Articles and Reviews, Editorial, Research

Empathy does not come for free

I came across this piece on Medium and thought–yes! If you’ve seen me present within the last year, you know I’ve been referencing Brené Brown, but I agree wholeheartedly (reference intended) with this author. While he’s a teacher referring to teachers, this is equally as valid in librarianship:

Just like supporting the mental health of kids means supporting the mental health of parents, we have to support students by supporting the mental health of teachers… Defeating shame and embracing vulnerability have become privileges for other people, but not me or my fellow teachers. (https://medium.com/invisible-illness/i-dont-like-bren%C3%A9-brown-anymore-d8ccaa51c01e)

This is exactly what I’ve been saying about libraries–if we want library staff members to give the best possible empathetic support to patrons, our managers and administrators need to offer the same level of empathy to staff that they expect staff to offer to the public. Unfortunately, those managers and administrators are also often lacking sufficient support, and so the cycle of burnout continues.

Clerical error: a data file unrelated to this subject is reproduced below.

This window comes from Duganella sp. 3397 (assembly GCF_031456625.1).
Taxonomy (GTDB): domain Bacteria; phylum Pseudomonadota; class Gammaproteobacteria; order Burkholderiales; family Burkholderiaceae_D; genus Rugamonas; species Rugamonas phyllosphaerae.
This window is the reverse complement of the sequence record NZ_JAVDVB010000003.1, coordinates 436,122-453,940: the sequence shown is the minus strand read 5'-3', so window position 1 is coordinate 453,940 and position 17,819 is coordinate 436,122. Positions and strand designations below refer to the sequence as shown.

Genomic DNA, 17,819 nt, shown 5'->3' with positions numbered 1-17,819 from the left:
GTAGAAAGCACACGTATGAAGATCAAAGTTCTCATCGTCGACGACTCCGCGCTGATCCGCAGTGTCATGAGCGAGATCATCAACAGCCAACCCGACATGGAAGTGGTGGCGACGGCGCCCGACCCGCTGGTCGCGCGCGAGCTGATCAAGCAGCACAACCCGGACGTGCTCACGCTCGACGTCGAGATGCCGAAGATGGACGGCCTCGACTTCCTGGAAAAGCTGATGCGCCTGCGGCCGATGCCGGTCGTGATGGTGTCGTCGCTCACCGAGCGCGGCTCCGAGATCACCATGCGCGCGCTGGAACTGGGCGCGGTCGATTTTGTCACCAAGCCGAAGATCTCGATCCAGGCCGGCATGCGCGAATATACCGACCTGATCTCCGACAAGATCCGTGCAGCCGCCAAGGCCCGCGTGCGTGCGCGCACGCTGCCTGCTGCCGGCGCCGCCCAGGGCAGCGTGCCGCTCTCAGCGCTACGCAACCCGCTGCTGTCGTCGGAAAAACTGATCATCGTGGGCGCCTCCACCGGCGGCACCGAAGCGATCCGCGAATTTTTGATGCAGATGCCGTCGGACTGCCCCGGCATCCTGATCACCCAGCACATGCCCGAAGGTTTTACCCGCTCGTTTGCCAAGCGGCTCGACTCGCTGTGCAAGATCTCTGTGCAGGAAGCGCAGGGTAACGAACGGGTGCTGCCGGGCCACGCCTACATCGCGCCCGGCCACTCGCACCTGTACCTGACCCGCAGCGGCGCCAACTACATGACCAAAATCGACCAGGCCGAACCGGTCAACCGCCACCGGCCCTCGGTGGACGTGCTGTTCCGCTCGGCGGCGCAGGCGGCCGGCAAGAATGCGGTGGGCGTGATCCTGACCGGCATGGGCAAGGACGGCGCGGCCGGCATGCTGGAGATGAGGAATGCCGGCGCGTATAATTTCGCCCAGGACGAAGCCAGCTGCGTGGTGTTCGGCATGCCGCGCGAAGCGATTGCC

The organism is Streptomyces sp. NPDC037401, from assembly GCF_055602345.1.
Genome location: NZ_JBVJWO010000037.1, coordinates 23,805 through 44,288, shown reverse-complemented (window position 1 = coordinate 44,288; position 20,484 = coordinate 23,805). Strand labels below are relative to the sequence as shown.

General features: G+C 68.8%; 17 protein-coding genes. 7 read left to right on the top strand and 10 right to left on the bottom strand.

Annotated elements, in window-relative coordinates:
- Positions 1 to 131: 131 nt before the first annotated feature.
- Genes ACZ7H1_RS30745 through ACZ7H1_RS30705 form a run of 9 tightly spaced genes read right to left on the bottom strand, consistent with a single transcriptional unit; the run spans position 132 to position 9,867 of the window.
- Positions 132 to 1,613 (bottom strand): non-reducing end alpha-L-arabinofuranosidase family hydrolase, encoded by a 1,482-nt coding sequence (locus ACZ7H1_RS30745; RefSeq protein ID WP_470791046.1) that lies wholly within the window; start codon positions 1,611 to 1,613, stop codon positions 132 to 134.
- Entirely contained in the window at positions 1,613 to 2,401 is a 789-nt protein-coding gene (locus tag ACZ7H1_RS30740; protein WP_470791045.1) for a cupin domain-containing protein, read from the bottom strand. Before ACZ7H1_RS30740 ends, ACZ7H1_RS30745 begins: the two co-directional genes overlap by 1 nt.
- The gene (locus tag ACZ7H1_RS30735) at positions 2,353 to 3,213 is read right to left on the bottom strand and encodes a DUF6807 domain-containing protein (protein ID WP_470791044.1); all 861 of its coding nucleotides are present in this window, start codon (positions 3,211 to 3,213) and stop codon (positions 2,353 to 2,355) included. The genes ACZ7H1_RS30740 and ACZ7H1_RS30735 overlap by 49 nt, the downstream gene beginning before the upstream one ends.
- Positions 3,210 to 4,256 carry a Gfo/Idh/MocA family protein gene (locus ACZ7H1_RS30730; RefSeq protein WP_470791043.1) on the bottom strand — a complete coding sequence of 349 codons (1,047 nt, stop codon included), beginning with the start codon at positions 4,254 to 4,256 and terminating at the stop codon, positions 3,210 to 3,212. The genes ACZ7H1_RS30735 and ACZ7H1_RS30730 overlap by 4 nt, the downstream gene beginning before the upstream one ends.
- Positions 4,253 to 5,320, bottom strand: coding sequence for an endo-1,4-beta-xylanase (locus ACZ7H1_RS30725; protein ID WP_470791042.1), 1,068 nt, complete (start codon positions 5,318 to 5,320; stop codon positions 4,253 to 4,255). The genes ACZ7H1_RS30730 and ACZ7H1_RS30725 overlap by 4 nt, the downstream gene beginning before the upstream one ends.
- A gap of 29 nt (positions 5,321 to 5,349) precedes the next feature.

If you’re a manager or administrator who would like to work with me on this, I’m making real efforts to apply the same social work approach as we use with patrons to ourselves and to each other. This is a learning process and one that I hope can be transformative for us. When one of my top recommendations for library staff is the work of Kaetrina Davis Kendrick on our shared low morale, I know there’s a lot more to be done. Individuals can only do so much to create sustainable practice in an unsustainable system.

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